SAN RAMON, Calif. — When Sharoda Paul finished a postdoctoral fellowship last year at the Palo Alto Research Center, she did what most of her peers do — considered a job at a big Silicon Valley company, in her case, Google.
But instead, Paul, a 31-year-old expert in social computing, went to work for General Electric.
Paul is one of more than 250 engineers recruited in the past year and a half to GE’s new software center in the East Bay of San Francisco.
The company plans to increase that workforce of computer scientists and software developers to 400 and to invest $1 billion in the center by 2015.
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The buildup is part of GE’s big bet on what it calls the “industrial Internet,” bringing digital intelligence to the physical world of industry as never before.
The concept of Internet-connected machines that collect data and communicate, often called the “Internet of Things,” has been around for years.
Information-technology companies, too, are pursuing this emerging field. IBM has its “Smarter Planet” projects, while Cisco champions the “Internet of Everything.”
But GE’s effort, analysts say, shows that Internet-era technology is ready to sweep through the industrial economy much as the consumer Internet has transformed media, communications and advertising over the past decade.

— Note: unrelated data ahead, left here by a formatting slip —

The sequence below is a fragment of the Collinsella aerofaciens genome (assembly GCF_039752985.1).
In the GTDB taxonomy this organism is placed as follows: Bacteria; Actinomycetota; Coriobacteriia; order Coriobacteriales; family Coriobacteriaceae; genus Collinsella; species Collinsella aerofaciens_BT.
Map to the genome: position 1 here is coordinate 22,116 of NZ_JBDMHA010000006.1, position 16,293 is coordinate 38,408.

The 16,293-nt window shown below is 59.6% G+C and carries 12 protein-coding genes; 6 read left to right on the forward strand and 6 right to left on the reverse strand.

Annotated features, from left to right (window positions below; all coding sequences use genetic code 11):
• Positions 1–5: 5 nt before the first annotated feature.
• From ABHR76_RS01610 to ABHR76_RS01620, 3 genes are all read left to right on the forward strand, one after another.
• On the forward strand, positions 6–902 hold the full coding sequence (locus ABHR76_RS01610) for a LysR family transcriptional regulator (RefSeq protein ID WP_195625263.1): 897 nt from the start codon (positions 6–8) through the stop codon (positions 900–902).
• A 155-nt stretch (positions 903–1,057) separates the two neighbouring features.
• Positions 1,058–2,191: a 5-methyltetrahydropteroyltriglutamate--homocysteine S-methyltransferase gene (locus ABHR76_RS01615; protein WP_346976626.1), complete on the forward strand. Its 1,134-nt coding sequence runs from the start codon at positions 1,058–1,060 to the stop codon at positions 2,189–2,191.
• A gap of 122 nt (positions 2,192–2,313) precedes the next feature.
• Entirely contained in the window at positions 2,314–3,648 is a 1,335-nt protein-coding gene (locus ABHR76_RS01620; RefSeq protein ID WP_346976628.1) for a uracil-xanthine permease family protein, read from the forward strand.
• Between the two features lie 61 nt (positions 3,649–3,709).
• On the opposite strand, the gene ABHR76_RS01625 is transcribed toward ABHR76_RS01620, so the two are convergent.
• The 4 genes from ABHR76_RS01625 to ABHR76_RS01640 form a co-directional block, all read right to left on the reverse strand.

In recent months, Paul has donned a hard hat and safety boots to study power plants. She has ridden on a rail locomotive and toured hospital wards.
“Here, you get to work with things that touch people in so many ways,” she said.
GE is the nation’s largest industrial company, a producer of aircraft engines, power plant turbines, rail locomotives and medical imaging equipment. It makes the heavy-duty machinery that transports people, heats homes and powers factories, and lets doctors diagnose life-threatening diseases.
GE resides in a different world from the consumer Internet. But the major technologies that animate Google and Facebook are also vital ingredients in the industrial Internet — tools from artificial intelligence, like machine-learning software, and vast streams of new data. In industry, the data flood comes mainly from smaller, more powerful and cheaper sensors on the equipment.
Smarter machines, for example, can alert their human handlers when they will need maintenance, before a breakdown. It is the equivalent of preventive and individualized care for equipment, with less downtime and more output.
“These technologies are really there now, in a way that is practical and economic,” said Mark Little, GE’s senior vice president for global research.
GE’s embrace of the industrial Internet is a long-term strategy. But if its optimism proves justified, the impact could be felt across the economy.
Today, GE is putting sensors on everything, be it a gas turbine or a hospital bed. It estimates such efficiency opportunities across the industries it covers at as much as $150 billion.